Jane Heap

Gurdjieff International Review

Jane Heap

As Remembered by Some of Those She Taught

by A. L. Staveley

Jane Heap left no lectures, no books, only the notes she wrote down for herself. Her legacy was a living one, passed through her pupils. Her teaching touched one’s feeling as well as thought. She had an exceptionally brilliant mind and a dazzling gift for exact formulation. She was an artist in words as well as materials of all kinds. The precision with which an idea was presented, the fact that it appeared as a picture rather than as verbal thought, was a little shock and entered a pupil as an unforgettable impression. For example, she could say of a man, “He is still tripping over his umbilical cord”—a phrase which said more than pages of psychologizing about over-devotion to a parent.

Jane told us, her pupils, that when she met the teaching in the person of Mr. Gurdjieff she turned her back on her old life, locked the studio on Long Island and painted no more. It was so, but nevertheless, hers was still the eye of an artist in all she did. And because she could see the design in all things she made us see it too. What she was interested in was Man—man as he is and Man as he could be—to, as she said many times, “the aching of the heart and the sickness of the stomach.” Sometimes to “the sickness of the heart and the aching of the stomach.” Her interest was real, never theoretical or lost in the realm of ideas.

She reminded us often that the whole of the planet has been explored from the bottom of the sea to the peaks of the highest mountains, from the equatorial jungles to the frozen arctic, from deep under the earth to above the atmosphere. Only one terra incognita is left—man himself. Ourselves we do not know and our ignorance is all the more impenetrable because of the phantasies and illusions we have about ourselves.

Those of us who worked with Jane Heap during the war years, listening week after week to readings from Beelzebub’s Tales to His Grandson, then still in mimeographed form, often to the accompaniment of anti-aircraft guns firing or bombs falling, were certainly one-pointed in our determination to meet the author with as little delay as possible.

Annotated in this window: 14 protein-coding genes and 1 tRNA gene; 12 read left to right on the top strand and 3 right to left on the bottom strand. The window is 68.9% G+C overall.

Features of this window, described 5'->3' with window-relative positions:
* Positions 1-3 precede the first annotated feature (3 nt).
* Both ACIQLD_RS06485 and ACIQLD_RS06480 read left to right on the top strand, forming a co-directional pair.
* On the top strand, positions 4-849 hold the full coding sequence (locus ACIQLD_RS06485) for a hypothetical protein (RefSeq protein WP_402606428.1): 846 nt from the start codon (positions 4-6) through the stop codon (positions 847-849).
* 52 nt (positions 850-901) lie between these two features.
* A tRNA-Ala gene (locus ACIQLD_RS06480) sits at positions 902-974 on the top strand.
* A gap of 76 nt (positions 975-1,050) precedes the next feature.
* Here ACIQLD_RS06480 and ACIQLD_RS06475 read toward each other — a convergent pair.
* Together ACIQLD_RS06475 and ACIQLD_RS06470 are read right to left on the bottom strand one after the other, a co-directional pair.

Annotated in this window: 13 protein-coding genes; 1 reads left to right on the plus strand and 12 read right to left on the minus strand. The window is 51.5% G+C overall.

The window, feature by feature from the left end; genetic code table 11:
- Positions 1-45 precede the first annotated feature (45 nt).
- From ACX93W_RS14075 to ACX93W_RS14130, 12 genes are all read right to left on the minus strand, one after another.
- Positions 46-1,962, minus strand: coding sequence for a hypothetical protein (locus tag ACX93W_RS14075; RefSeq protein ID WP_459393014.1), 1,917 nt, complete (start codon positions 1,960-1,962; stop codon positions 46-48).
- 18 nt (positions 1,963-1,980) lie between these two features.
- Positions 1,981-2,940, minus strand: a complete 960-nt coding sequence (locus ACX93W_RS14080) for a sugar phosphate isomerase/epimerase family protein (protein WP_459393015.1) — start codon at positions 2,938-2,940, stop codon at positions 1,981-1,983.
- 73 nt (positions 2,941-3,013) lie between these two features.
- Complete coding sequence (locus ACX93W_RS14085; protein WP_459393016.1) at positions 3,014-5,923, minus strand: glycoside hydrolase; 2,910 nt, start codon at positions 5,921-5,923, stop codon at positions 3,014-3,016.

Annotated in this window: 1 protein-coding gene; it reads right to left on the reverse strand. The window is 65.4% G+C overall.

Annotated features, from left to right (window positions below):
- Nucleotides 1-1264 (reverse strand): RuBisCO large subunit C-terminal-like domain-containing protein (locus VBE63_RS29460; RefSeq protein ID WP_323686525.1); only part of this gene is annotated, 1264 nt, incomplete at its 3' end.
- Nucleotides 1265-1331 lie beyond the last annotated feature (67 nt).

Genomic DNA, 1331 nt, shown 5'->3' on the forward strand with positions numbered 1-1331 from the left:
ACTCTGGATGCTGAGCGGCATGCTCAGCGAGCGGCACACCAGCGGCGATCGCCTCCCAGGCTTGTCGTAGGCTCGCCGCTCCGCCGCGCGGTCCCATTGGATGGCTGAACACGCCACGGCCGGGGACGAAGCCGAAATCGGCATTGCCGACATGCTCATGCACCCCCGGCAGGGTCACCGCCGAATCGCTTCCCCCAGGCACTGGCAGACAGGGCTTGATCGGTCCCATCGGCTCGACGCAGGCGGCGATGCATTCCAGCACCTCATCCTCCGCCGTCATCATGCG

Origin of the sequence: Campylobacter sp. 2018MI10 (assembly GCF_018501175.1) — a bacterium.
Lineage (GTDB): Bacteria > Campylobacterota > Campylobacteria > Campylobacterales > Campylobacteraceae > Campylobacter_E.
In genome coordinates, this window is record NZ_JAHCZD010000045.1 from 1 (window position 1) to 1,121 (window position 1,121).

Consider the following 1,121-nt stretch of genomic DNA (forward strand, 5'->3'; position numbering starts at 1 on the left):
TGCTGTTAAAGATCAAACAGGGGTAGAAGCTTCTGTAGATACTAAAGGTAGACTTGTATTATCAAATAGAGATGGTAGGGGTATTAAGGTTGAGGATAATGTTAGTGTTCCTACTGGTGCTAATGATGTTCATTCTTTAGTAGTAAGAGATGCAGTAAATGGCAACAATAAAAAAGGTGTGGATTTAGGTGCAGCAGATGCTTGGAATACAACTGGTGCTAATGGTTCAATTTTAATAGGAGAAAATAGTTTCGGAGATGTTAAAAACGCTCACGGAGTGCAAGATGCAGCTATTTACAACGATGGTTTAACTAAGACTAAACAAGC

Jane was a magnificent raconteur and knew just how to conjure up before one’s dazzled eyes tales of the Institute for the Harmonious Development of Man in the Forest of Fontainebleau. We knew them all—all those favored beings able to share the great days of the Prieuré in the 1920s before Mr. Gurdjieff had the motor accident that changed his whole way of teaching. We worked with them in imagination at Movements in the Study Hall, listened with bated breath to the ideas, first-hand, toiled in the kitchen or garden in the way since described in books about those days, shared the meals on feast as well as ordinary days, took part in the clashes between this one and that one. Most memorable of all, perhaps because so closely shared, were the gales of cleansing laughter that swept us as we were so skillfully led to contemplate the fundamental absurdity of the human condition as revealed by what went on at the Prieuré. Man as he is—man as we are. In the mysterious way of which Jane was such a master, somehow we were always led to see and sense that the joke was on oneself, not another. Oneself, not personally, but humanly oneself. The pushy lady, the pompous man, the earnestness out of proportion, the self-importance, pretentiousness, stupidity—all those manifestations that are a part of undeveloped man in his (our) ludicrous efforts to pretend to a completion that cannot be had for free but must be earned.